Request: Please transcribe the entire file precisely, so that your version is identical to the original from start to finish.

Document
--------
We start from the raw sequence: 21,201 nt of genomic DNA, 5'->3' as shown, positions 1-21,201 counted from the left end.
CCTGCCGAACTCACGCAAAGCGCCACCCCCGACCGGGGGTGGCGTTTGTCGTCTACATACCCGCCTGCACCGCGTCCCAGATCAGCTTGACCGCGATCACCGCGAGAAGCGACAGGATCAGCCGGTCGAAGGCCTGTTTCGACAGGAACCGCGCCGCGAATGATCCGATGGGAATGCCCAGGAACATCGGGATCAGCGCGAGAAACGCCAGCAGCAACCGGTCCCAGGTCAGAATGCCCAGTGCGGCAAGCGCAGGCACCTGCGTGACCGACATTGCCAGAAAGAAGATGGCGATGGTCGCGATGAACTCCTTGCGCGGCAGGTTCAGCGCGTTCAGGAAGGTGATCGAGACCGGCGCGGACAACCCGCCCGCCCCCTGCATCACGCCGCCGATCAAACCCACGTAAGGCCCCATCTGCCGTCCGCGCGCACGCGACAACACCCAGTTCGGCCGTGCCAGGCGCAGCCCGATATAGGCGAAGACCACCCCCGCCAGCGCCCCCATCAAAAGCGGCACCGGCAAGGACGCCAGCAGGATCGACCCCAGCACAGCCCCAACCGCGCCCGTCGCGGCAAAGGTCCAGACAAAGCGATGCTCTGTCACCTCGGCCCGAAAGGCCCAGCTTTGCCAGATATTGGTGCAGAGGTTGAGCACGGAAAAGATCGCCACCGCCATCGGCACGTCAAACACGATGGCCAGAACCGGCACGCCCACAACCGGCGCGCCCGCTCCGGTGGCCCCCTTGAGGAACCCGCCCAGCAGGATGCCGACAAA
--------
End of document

We start from the raw sequence: 21,201 nt of genomic DNA, 5'->3' as shown, positions 1-21,201 counted from the left end.
CCTGCCGAACTCACGCAAAGCGCCACCCCCGACCGGGGGTGGCGTTTGTCGTCTACATACCCGCCTGCACCGCGTCCCAGATCAGCTTGACCGCGATCACCGCGAGAAGCGACAGGATCAGCCGGTCGAAGGCCTGTTTCGACAGGAACCGCGCCGCGAATGATCCGATGGGAATGCCCAGGAACATCGGGATCAGCGCGAGAAACGCCAGCAGCAACCGGTCCCAGGTCAGAATGCCCAGTGCGGCAAGCGCAGGCACCTGCGTGACCGACATTGCCAGAAAGAAGATGGCGATGGTCGCGATGAACTCCTTGCGCGGCAGGTTCAGCGCGTTCAGGAAGGTGATCGAGACCGGCGCGGACAACCCGCCCGCCCCCTGCATCACGCCGCCGATCAAACCCACGTAAGGCCCCATCTGCCGTCCGCGCGCACGCGACAACACCCAGTTCGGCCGTGCCAGGCGCAGCCCGATATAGGCGAAGACCACCCCCGCCAGCGCCCCCATCAAAAGCGGCACCGGCAAGGACGCCAGCAGGATCGACCCCAGCACAGCCCCAACCGCGCCCGTCGCGGCAAAGGTCCAGACAAAGCGATGCTCTGTCACCTCGGCCCGAAAGGCCCAGCTTTGCCAGATATTGGTGCAGAGGTTGAGCACGGAAAAGATCGCCACCGCCATCGGCACGTCAAACACGATGGCCAGAACCGGCACGCCCACAACCGGCGCGCCCGCTCCGGTGGCCCCCTTGAGGAACCCGCCCAGCAGGATGCCGACAAA